WASHINGTON, April 8 Honey mixed with sugar might
be sweet, but it is not "honey."
Food companies and other producers who add sweeteners to
honey have to alert consumers by labeling their products as a
"blend," the U.S. Food and Drug Administration said on Tuesday.
Only manufactures that do not add sugar, corn syrup or other
sweeteners should label their products as pure "honey," the FDA
said in draft guidelines posted online.
The proposal aims "to advise the regulated food industry on
the proper labeling of honey and honey products to help ensure
that honey and honey products are not adulterated or
misbranded," the agency wrote.
Americans consume more than 400 million pounds of honey each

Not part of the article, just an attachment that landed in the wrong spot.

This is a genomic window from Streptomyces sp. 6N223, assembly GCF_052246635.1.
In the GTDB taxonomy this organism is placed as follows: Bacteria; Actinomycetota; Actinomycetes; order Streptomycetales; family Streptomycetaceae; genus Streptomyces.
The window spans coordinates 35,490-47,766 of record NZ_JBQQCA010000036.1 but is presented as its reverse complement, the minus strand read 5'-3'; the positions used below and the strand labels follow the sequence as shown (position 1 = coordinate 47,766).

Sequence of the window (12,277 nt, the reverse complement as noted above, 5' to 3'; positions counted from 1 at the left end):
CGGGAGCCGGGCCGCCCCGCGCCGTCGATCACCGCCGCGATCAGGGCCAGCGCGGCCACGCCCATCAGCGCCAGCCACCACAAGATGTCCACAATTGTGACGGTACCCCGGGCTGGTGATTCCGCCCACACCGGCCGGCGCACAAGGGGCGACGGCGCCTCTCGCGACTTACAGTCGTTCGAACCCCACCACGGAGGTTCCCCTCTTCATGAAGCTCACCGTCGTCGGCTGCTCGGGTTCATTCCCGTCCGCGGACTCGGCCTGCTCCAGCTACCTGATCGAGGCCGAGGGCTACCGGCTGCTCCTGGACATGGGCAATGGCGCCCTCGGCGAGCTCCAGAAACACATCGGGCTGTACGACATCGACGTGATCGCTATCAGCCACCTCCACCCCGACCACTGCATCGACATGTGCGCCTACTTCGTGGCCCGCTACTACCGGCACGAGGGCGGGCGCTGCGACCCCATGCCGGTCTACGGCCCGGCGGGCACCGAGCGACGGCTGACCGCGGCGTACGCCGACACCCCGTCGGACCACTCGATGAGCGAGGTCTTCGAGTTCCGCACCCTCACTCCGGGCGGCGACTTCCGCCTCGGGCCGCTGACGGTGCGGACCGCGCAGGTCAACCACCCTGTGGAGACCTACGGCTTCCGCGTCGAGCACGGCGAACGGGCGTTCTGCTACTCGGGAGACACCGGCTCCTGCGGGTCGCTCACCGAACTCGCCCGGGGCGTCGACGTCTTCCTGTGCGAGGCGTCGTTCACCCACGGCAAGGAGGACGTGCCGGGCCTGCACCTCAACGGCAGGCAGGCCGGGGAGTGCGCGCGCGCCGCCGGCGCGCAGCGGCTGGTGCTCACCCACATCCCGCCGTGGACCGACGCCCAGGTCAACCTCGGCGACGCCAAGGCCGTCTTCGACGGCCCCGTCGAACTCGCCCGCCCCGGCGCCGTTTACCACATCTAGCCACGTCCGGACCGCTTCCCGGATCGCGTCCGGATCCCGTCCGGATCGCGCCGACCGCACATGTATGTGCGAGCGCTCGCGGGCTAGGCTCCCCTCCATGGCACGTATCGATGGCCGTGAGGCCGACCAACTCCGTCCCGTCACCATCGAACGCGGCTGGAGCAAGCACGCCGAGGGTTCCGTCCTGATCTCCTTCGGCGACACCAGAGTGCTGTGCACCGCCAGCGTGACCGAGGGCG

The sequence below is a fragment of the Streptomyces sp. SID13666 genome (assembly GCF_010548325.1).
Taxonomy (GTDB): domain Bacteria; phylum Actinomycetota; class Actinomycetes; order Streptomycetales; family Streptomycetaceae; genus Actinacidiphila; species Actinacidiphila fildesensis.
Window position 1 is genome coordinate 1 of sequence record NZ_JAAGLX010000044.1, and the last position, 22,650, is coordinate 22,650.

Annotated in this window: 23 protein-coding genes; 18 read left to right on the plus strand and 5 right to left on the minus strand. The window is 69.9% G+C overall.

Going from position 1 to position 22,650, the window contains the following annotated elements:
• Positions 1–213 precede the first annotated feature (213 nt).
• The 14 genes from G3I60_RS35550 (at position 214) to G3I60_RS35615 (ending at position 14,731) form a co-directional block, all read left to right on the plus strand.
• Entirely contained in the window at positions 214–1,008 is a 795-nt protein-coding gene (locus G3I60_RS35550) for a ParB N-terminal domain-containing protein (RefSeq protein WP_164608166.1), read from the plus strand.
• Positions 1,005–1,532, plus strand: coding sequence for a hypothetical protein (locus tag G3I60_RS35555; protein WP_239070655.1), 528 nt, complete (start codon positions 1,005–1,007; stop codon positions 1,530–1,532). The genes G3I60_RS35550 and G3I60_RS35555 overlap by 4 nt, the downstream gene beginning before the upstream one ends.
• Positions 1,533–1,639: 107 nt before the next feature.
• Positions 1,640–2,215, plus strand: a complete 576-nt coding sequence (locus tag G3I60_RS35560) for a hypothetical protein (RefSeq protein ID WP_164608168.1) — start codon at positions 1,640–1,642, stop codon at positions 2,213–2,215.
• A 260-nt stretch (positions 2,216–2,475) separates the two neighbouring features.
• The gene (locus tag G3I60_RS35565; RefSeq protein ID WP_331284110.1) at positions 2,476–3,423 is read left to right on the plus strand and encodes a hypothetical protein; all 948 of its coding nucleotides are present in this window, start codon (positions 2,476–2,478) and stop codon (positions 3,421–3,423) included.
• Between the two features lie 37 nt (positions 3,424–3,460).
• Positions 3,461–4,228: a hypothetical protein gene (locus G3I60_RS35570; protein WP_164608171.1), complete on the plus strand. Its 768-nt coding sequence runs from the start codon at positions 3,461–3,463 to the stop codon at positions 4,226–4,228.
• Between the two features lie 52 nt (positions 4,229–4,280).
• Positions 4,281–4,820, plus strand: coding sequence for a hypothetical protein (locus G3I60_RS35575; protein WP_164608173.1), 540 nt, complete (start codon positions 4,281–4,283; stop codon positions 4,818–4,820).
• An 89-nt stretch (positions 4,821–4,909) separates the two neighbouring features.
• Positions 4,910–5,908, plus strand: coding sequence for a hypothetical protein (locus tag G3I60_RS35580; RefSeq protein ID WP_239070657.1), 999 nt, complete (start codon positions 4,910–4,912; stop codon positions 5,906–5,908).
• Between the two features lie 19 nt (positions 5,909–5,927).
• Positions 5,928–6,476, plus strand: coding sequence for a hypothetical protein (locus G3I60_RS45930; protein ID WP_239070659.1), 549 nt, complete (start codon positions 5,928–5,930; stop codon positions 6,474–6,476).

year, according to U.S. government and industry estimates. But
just 149 million pounds were produced in the United States last
year, U.S. Department of Agriculture data showed.
To feed America's sweet tooth, much honey is imported, and
U.S. producers are worried about cheap substitutes.
Pure honey is generally more expensive than those mixed with
corn syrup and traditional sugar, and prices reached a record
high of $2.12 a pound last year, according to the USDA.
The FDA's review follows a petition from the American
Beekeeping Federation and several other related groups seeking a
standard U.S. definition for the natural sweetener to promote
While the agency rejected their request, it said it was
willing to look at labeling.
The FDA inspected imported honey to see whether it had been
"adulterated" with corn or cane sugars. In recent decades, it
detained honey containing such substitutes from countries such
as Brazil and Mexico, according to the agency.
Manufacturers have 60 days to comment on the proposal before
final guidelines are issued. Even then, however, guidelines are
(Reporting by Susan Heavey; Editing by Dan Grebler)